Forget about the 1994 national title. Skip past the return to the title game the following season.
The best evidence that Arkansas belongs on the list of Rivals.com's Top 10 Teams of the 64 Era — the Razorbacks were voted No. 8 by our panel — might have come in just its second game of the 1993-94 season.
Arkansas and its famed "40 minutes of hell" embarrassed Missouri on Dec. 2, 1993, rolling to a 120-68 win. It was the second game played in Bud Walton Arena.
That same Missouri team won 25 of its next 26 games. The Tigers reached the Elite Eight and were ranked No. 5 at the end of the season.
Arkansas topped the 100-point mark eight more times and put together a 19-point average margin of victory on its way to a 31-3 record, which culminated in the school's first national championship.
The Hogs got back to the 1995 title game, but lost to a 32-1 UCLA squad which is also on our list.
"I remember watching the film of Arkansas as we prepared to play them and seeing all the weapons they had," said former Duke star Grant Hill, whose Blue Devils lost to Arkansas 76-72 in the 1994 title game. "You realized they could embarrass you. They were the kind of team that could blow you out.
"They just constantly threw bodies at you, and in some cases their second unit was just as good as the first."
Hill isn't exaggerating. Backup guard Al Dillard played just 12 minutes a game in 1993-94 but was the team's third-leading scorer at 8.9 points a contest.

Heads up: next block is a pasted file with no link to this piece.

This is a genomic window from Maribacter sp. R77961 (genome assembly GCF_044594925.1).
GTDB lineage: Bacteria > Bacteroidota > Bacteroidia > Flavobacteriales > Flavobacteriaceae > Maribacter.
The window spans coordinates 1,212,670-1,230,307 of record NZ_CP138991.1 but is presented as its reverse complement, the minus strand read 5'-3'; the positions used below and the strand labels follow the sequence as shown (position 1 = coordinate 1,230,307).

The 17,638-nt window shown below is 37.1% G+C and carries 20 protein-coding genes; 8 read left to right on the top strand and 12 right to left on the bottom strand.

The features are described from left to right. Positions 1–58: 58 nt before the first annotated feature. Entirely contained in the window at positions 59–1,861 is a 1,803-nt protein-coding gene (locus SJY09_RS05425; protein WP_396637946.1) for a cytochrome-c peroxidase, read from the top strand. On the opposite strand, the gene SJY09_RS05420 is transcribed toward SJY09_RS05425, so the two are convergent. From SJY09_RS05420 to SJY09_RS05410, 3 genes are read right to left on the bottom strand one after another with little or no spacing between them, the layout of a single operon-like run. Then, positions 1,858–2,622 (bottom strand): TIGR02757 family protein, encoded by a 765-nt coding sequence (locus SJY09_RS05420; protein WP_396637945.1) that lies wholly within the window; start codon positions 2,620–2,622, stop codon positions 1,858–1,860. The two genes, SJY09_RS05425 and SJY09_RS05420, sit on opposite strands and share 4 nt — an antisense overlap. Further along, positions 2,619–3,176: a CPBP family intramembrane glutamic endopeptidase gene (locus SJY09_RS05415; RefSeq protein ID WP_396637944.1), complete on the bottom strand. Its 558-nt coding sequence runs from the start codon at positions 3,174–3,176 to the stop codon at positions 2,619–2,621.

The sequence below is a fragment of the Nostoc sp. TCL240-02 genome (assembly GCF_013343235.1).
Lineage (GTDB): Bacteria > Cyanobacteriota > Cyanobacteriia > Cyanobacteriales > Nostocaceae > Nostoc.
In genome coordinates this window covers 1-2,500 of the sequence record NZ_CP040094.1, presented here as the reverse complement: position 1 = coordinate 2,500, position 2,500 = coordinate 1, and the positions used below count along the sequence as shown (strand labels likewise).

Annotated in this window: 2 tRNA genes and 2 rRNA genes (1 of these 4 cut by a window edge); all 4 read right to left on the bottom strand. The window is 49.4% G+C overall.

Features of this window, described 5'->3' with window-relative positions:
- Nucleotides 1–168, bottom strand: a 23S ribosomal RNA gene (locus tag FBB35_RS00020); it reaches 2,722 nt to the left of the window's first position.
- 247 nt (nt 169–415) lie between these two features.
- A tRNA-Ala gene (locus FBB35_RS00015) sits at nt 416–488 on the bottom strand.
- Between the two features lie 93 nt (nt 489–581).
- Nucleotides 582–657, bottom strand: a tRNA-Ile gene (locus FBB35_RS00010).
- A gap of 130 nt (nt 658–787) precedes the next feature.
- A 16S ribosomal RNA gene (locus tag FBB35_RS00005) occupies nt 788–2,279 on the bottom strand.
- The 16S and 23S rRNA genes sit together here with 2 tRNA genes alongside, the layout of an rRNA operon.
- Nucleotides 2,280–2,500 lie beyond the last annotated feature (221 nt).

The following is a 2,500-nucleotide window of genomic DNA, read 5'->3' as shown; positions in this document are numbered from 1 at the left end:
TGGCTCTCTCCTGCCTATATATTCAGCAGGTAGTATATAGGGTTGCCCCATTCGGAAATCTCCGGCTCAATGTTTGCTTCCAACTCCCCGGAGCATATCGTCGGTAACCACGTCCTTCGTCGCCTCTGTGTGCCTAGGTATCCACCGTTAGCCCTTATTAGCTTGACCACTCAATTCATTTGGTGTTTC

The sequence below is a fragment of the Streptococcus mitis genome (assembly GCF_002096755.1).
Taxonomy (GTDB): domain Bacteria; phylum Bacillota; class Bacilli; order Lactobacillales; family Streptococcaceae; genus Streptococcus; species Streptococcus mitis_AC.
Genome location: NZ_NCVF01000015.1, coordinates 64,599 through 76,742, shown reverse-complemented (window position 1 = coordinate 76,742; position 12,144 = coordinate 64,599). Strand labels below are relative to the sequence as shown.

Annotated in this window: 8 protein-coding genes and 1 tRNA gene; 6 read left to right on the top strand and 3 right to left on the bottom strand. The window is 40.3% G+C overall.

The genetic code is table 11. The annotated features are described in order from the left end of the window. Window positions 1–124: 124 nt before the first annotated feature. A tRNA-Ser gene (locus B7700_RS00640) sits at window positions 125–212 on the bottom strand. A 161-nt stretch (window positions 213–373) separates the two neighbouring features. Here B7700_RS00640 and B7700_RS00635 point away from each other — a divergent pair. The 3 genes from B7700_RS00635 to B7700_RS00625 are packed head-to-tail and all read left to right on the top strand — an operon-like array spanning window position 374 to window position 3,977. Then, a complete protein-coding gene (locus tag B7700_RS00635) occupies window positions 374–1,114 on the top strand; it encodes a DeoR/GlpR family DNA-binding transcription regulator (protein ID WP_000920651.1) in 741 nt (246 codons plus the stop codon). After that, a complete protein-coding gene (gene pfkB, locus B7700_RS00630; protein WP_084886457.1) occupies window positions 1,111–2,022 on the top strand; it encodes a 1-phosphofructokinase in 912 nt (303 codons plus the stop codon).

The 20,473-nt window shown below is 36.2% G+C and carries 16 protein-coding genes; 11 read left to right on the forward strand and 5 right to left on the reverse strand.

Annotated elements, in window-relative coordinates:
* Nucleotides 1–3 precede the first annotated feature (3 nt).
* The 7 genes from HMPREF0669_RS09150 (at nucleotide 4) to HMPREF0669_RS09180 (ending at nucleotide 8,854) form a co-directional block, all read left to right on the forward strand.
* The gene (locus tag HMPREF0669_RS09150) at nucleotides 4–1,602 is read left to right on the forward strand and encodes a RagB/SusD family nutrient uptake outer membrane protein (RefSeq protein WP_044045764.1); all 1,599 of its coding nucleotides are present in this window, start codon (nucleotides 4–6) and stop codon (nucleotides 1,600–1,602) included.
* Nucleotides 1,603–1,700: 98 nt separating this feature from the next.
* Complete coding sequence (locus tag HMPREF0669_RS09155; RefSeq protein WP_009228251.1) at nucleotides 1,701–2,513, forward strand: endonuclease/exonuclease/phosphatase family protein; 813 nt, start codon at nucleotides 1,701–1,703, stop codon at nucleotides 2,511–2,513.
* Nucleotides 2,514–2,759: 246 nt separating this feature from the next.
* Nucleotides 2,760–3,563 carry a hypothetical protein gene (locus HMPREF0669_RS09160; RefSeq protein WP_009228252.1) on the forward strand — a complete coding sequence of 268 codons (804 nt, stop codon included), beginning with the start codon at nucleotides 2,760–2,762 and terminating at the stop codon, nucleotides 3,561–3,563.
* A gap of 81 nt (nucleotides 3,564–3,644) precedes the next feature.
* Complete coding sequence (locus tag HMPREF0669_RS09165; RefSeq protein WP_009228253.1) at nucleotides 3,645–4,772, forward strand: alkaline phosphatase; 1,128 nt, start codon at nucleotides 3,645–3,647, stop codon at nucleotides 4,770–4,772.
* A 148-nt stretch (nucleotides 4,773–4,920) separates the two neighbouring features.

Forwards Corliss Williamson (20.4 ppg) and Scotty Thurman (15.9 ppg) were each capable of taking over games offensively. Center Dwight Stewart (6 feet 9) had shooting range well beyond the 3-point line, creating matchup problems for nearly every opponent.
Starting guards Corey Beck and Clint McDaniel wreaked havoc on the defensive end. Blessed with quick hands and feet, each was an ideal fit for the Hogs' famous full-court pressure.
"Nobody was going to turn the corner on those guys," said Nolan Richardson, who coached at Arkansas from 1985-2002. "I don't think there was a better pair of defensive guards in the nation."
The addition of a pair of 6-11 freshman centers proved to be particularly valuable. Darnell Robinson and Lee Wilson gave the Hogs the size and interior presence they lacked during the previous season, when they fell to eventual champion North Carolina in the Sweet 16.
Head coach: Nolan Richardson Assistants: Mike Anderson, Brad Dunn, Nolan Richardson III
Amazingly, Richardson says he didn't have to win any tough recruiting battles to put together that ultra-deep group.
Williamson, the team's only first-round draft pick, received plenty of recruiting attention. However, the Arkansas native who was nicknamed "Big Nasty," never seriously considered leaving his home state.
"I first saw Corliss as an eighth-grader," Richardson said. "A local television station was showing this kid dunking the ball. I met him soon after at a grocery store and signed an autograph for him. He was an Arkansas kid. His grandmother grew up here. There was some people talking, but I never thought there was the slightest chance of him leaving. In the final analysis I knew he was coming to Arkansas."
The rest of the Hogs were never pursued by any other elite schools.
Arkansas' chief competition with McDaniel was Tulsa, where Richardson coached for four years before coming to Fayetteville.
Beck was a junior college transfer whom many other programs passed on at that time.